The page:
San Francisco Symphony musicians and board members have voted to ratify and approve a new 26-month collective bargaining agreement, the symphony announced today.
The contract deal, which ends six months of acrimonious bargaining that resulted in an 18-day musicians strike, awards a 4.5 percent salary increase over the life of the contract, symphony officials said.
It also includes changes in health care benefits, enlarges the symphony’s instrument loan programs and financial aid program for the purchase of instruments, and allows for increased flexibility in scheduling, officials said.
In addition, it includes a new process for sharing information among the musicians, board and administration.
S.F. Symphony musicians ratify new contract [Chron]
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The musicians had asked for a pay increase of about 5 percent. The musicians make an average of $165,000 per year, the third-highest total in the country behind Chicago and Los Angeles, but argued that the high cost of living here and the expense of instruments eat into their wages.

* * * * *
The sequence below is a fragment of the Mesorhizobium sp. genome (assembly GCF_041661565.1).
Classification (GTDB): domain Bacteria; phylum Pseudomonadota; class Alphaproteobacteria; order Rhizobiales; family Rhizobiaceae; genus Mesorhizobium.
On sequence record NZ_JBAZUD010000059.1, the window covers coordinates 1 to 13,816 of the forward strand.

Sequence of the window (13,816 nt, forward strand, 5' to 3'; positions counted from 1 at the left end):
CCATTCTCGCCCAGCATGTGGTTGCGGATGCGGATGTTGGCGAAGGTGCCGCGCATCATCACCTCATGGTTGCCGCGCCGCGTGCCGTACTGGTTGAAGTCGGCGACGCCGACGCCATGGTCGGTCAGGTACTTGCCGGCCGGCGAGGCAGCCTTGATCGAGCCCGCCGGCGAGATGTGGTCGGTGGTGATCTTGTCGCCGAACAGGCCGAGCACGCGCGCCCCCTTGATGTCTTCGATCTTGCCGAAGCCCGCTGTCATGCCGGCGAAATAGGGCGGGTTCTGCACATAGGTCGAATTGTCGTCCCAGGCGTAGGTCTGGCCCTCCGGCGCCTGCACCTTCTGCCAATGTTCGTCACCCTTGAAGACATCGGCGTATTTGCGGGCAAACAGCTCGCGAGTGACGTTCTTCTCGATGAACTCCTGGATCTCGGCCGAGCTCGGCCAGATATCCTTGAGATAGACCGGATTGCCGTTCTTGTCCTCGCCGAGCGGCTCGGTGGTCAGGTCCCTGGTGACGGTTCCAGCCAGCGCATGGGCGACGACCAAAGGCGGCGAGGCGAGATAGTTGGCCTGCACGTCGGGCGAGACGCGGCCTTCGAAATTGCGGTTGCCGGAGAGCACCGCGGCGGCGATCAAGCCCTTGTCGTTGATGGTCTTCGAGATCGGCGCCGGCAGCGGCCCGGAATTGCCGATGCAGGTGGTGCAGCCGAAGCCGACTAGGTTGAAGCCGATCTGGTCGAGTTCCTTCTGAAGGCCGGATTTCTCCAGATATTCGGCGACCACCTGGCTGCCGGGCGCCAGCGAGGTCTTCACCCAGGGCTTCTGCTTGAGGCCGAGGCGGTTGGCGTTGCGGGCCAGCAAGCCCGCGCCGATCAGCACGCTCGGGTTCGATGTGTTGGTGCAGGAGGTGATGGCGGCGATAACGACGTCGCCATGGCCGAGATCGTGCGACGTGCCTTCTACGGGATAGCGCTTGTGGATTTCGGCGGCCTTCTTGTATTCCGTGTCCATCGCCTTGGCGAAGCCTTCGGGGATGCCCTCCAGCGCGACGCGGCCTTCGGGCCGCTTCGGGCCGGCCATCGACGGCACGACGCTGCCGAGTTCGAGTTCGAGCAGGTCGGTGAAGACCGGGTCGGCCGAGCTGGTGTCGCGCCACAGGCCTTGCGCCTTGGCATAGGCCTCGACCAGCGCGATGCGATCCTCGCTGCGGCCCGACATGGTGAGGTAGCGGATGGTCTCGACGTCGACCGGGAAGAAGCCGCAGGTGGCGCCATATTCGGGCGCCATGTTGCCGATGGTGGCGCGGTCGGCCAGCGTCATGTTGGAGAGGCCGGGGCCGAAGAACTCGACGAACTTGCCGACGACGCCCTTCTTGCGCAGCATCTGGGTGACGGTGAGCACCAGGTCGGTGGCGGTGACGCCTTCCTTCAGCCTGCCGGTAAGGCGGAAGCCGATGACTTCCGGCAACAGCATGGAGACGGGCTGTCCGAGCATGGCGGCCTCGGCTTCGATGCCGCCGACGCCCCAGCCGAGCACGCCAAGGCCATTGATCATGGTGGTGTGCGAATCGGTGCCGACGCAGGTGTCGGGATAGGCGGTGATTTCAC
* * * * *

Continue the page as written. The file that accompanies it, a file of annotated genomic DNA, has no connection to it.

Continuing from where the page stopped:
Management had said large pay hikes were not likely because the symphony had operated at a deficit for the past four years.
Contract talks began in September 2012. The previous agreement expired in November, but was extended to February. The tentative agreement on the new contract was reached on March 31.